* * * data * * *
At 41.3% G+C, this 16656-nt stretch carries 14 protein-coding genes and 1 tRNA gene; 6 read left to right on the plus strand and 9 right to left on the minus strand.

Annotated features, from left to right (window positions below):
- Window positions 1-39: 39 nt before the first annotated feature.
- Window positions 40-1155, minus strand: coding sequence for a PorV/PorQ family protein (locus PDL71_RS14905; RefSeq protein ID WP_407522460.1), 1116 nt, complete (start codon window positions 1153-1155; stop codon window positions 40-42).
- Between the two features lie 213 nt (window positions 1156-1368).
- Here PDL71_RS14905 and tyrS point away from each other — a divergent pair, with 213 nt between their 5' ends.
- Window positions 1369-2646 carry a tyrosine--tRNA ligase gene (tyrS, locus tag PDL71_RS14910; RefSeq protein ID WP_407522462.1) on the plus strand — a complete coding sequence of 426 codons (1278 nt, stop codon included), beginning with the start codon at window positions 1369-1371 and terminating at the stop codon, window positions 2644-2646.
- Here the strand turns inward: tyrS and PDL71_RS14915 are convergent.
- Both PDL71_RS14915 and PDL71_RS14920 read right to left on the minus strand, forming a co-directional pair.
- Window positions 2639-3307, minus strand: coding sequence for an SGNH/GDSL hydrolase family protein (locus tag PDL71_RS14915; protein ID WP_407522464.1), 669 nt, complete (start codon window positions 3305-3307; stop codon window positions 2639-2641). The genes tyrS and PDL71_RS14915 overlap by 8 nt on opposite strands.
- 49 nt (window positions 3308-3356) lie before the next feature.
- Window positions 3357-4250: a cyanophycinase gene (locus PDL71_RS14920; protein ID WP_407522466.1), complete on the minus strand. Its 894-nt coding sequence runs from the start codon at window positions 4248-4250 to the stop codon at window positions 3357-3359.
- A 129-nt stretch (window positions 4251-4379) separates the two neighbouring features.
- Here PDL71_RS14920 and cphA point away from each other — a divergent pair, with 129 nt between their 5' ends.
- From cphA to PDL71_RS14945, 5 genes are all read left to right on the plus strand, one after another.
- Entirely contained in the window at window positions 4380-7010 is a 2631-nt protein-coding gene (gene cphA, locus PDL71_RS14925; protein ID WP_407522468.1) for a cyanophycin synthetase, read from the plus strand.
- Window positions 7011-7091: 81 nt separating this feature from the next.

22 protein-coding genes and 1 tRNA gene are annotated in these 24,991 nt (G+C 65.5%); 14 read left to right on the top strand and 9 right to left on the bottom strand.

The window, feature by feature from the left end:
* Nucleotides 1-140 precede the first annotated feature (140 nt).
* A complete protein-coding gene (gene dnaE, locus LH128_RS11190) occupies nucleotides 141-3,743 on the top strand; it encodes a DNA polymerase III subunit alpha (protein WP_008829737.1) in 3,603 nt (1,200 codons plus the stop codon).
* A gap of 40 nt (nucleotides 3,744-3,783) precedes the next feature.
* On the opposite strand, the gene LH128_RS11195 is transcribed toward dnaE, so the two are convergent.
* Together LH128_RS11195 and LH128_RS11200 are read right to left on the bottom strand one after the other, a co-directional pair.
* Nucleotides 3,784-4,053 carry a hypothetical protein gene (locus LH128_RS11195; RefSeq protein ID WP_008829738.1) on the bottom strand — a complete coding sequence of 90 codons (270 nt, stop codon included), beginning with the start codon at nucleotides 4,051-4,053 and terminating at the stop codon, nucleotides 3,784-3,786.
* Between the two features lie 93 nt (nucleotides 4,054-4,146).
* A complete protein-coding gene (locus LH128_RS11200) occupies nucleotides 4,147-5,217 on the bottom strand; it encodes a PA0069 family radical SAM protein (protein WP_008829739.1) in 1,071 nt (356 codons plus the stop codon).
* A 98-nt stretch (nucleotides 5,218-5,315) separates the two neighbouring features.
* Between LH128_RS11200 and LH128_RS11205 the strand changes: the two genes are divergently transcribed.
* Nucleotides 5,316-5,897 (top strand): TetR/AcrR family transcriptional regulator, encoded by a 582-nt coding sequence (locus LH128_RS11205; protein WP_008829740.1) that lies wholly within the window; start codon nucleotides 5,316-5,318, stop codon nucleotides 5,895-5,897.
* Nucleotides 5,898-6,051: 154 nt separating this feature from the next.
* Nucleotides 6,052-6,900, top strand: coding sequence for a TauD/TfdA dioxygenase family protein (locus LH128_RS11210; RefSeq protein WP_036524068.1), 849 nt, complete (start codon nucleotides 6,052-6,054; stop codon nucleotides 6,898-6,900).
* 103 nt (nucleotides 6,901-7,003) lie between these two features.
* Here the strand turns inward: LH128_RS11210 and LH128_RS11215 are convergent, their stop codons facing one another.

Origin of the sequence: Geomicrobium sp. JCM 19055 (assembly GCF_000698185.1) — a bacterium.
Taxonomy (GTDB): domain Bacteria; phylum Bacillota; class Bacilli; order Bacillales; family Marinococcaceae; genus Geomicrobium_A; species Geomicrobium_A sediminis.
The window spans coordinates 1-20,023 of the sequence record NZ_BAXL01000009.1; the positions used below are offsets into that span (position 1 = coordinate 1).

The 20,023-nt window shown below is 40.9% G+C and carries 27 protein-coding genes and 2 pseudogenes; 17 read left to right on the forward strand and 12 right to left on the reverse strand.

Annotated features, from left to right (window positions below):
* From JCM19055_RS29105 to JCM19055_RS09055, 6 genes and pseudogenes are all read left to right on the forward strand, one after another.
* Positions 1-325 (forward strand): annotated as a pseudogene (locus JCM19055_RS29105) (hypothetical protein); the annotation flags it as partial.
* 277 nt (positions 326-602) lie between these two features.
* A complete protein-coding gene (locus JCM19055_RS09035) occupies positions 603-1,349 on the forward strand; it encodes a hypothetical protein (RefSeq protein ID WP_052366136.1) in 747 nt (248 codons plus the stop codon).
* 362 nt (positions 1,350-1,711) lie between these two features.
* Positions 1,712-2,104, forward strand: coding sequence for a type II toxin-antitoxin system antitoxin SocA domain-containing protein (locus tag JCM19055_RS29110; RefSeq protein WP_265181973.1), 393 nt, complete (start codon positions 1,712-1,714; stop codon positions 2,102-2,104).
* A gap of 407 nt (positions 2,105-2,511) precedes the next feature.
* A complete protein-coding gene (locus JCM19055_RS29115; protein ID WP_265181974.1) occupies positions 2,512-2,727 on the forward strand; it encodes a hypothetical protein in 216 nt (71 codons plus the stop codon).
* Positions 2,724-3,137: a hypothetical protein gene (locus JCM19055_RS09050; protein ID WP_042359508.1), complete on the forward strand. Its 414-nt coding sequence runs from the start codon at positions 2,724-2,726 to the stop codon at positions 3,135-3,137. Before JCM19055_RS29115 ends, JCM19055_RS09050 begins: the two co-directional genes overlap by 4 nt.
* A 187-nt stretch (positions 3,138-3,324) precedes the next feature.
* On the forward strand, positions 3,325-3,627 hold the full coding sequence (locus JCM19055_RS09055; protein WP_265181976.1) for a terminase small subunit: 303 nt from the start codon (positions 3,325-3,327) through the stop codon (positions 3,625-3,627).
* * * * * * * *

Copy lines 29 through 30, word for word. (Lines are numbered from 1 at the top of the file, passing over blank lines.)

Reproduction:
* Between LH128_RS11200 and LH128_RS11205 the strand changes: the two genes are divergently transcribed.
* Nucleotides 5,316-5,897 (top strand): TetR/AcrR family transcriptional regulator, encoded by a 582-nt coding sequence (locus LH128_RS11205; protein WP_008829740.1) that lies wholly within the window; start codon nucleotides 5,316-5,318, stop codon nucleotides 5,895-5,897.